Heraclides tells us that, although Menedemus was a Platonist in his teachings, he made sport of dialectic. Thus, when Alexinus asked once whether he had stopped beating his father, he answered, “Well, I wasn’t beating him, and I haven’t stopped.” And when Alexinus insisted that he should have cleared up the ambiguity with a simple yes or no, he said, “It would be absurd for me to follow your rules when I can stop you on the threshold.”
——Diogenes Laertius, Lives of the Philosophers.
- 11 Aug 2011 Conversation
If a fellow attacked my opinions in print, would I reply? Not I. Do you think I don’t understand what our friend, the Professor, long ago called the hydrostatic paradox of controversy?
Don’t know what that means?—Well, I will tell you. You know, that, if you had a bent tube, one arm of which was the size of a pipe-stem, and the other big enough to hold the ocean, water would stand at the same height in one as in the other. Controversy equalizes fools and wise men in the same way,—and the fools know it.
——Oliver Wendell Holmes, Autocrat of the Breakfast Table.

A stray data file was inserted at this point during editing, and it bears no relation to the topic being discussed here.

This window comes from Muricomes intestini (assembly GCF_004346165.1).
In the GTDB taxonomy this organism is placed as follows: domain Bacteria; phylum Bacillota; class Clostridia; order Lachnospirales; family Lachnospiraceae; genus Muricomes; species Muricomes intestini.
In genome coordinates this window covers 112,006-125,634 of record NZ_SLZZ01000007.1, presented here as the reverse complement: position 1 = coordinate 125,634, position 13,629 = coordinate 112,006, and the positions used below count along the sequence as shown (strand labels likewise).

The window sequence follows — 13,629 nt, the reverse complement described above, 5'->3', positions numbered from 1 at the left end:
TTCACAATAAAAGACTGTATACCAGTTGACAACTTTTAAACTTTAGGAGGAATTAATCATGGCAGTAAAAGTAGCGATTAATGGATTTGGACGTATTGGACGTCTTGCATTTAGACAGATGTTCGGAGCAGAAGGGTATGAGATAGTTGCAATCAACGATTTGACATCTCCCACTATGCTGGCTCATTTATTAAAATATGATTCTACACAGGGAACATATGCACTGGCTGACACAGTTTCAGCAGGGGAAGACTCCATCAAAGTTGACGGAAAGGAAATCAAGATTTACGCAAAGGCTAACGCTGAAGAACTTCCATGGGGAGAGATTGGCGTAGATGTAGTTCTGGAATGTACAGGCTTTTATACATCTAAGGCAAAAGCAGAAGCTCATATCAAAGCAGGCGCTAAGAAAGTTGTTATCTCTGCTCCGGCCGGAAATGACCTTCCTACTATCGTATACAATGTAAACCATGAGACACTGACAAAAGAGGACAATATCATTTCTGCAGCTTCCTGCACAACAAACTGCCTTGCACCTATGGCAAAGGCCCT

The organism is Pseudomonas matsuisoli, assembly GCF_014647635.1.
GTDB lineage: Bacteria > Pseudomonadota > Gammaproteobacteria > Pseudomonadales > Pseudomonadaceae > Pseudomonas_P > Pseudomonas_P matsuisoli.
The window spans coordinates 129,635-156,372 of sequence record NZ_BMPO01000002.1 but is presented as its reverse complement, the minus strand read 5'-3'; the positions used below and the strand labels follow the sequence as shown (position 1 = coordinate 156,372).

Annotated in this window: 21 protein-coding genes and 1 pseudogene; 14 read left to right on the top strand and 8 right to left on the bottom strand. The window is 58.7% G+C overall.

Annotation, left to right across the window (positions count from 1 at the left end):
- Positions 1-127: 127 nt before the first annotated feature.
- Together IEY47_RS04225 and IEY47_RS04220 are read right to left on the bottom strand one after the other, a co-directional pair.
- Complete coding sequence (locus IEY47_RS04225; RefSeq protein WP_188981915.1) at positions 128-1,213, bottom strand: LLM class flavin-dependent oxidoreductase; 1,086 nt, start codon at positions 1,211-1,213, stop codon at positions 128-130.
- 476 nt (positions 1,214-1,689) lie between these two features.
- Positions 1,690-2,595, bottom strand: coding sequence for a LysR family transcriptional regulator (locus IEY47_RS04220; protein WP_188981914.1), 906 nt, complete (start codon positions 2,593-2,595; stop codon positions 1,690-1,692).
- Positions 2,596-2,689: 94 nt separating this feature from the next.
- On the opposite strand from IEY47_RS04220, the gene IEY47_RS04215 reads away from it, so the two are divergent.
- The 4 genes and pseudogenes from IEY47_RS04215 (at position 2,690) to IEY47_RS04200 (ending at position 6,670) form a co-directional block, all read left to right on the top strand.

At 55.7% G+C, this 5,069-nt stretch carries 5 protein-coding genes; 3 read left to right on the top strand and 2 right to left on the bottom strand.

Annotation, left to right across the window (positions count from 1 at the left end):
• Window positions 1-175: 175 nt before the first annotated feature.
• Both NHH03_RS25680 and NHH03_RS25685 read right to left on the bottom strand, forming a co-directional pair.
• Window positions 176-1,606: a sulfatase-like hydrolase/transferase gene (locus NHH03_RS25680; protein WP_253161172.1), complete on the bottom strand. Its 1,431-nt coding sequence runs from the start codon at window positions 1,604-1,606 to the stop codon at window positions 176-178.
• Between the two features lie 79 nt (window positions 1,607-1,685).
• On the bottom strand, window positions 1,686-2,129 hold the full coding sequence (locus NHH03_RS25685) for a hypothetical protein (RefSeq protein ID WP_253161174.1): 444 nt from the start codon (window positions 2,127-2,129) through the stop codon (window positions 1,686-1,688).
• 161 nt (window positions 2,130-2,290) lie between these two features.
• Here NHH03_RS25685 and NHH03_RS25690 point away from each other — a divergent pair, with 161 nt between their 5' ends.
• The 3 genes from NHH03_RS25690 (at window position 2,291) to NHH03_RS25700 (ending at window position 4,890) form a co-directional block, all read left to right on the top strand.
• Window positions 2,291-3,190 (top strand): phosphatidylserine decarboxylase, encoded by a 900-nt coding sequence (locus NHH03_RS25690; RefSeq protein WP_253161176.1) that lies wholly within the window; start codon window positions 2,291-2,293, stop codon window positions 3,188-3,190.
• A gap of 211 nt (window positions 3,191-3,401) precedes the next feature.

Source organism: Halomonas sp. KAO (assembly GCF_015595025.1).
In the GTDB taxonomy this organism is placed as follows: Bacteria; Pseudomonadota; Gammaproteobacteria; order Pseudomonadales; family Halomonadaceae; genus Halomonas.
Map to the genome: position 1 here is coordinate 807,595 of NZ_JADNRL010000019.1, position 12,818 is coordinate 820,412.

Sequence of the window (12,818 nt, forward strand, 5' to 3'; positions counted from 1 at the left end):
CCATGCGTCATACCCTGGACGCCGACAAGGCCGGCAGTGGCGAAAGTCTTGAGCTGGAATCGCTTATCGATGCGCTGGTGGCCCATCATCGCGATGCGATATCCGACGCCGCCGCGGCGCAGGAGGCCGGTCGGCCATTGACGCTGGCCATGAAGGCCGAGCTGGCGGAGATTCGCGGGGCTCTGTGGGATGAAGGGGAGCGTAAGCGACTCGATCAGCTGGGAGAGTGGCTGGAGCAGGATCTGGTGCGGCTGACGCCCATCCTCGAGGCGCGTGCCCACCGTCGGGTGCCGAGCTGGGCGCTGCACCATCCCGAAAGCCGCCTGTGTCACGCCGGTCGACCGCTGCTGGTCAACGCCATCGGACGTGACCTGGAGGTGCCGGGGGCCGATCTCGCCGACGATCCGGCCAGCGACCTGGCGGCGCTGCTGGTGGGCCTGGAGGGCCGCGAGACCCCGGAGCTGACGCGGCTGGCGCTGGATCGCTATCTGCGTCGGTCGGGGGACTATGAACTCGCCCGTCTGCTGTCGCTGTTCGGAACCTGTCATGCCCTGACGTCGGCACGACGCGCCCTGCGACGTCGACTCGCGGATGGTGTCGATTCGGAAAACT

You don’t suppose that my remarks made at this table are like so many postage-stamps, do you,—each to be only once uttered? If you do, you are mistaken. He must be a poor creature that does not often repeat himself. Imagine the author of the excellent piece of advice, “Know thyself,” never alluding to that sentiment again during the course of a protracted existence! Why, the truths a man carries about with him are his tools; and do you think a carpenter is bound to use the same plane but once to smooth a knotty board with, or to hang up his hammer after it has driven its first nail? I shall never repeat a conversation, but an idea often. I shall use the same types when I like, but not commonly the same stereotypes. A thought is often original, though you have uttered it a hundred times. It has come to you over a new route, by a new and express train of associations.
——Oliver Wendell Holmes, The Autocrat of the Breakfast-Table